Differentiating acute from chronic insomnia with machine learning from actigraphy time series data

S. Rani, S. Shelyag, C. Karmakar, Ye Zhu, R. Fossion, J. G. Ellis, S. P. A. Drummond, M. Angelova

Research output: Contribution to journalArticlepeer-review

2 Citations (Scopus)
21 Downloads (Pure)


Acute and chronic insomnia have different causes and may require different treatments. They are investigated with multi-night nocturnal actigraphy data from two sleep studies. Two different wrist-worn actigraphy devices were used to measure physical activities. This required data pre-processing and transformations to smooth the differences between devices. Statistical, power spectrum, fractal and entropy analyses were used to derive features from the actigraphy data. Sleep parameters were also extracted from the signals. The features were then submitted to four machine learning algorithms. The best performing model was able to distinguish acute from chronic insomnia with an accuracy of 81%. The algorithms were then used to evaluate the acute and chronic groups compared to healthy sleepers. The differences between acute insomnia and healthy sleep were more prominent than between chronic insomnia and healthy sleep. This may be associated with the adaptation of the physiology to prolonged periods of disturbed sleep for individuals with chronic insomnia. The new model is a powerful addition to our suite of machine learning models aiming to pre-screen insomnia at home with wearable devices.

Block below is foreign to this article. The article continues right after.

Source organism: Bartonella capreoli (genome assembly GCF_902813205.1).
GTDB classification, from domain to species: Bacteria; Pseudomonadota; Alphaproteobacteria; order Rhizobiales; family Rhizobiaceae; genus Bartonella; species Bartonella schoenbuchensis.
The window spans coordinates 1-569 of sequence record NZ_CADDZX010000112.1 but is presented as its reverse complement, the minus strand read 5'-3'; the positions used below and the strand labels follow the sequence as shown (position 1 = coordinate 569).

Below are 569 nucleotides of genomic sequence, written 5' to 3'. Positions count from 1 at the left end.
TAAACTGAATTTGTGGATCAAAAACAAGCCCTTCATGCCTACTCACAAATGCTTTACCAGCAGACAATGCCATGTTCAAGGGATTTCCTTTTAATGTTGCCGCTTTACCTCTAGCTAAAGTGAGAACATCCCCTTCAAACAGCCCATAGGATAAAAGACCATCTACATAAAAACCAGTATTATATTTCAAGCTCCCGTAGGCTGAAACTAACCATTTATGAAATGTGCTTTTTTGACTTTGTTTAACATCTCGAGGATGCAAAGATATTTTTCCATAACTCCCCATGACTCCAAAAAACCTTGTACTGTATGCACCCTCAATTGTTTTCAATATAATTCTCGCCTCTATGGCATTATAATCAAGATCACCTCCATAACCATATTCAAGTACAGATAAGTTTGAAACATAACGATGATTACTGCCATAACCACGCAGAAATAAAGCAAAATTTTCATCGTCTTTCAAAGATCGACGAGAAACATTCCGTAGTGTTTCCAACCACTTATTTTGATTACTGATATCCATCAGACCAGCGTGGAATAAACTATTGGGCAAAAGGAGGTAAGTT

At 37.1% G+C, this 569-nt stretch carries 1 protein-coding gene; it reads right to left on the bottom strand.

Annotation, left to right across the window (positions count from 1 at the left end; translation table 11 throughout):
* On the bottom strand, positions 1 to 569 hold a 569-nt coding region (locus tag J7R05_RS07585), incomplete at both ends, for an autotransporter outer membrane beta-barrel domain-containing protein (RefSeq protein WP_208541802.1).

Original languageEnglish
Article number1036832
Number of pages15
JournalFrontiers in Network Physiology
Publication statusPublished - 28 Nov 2022
Externally publishedYes

Bibliographical note

Publisher Copyright:
Copyright © 2022 Rani, Shelyag, Karmakar, Zhu, Fossion, Ellis, Drummond and Angelova.


  • acute insomnia
  • chronic insomnia
  • actigraphy
  • machine learning
  • insomnia detection
  • dynamical features
  • sleep parameters


Dive into the research topics of 'Differentiating acute from chronic insomnia with machine learning from actigraphy time series data'. Together they form a unique fingerprint.

Cite this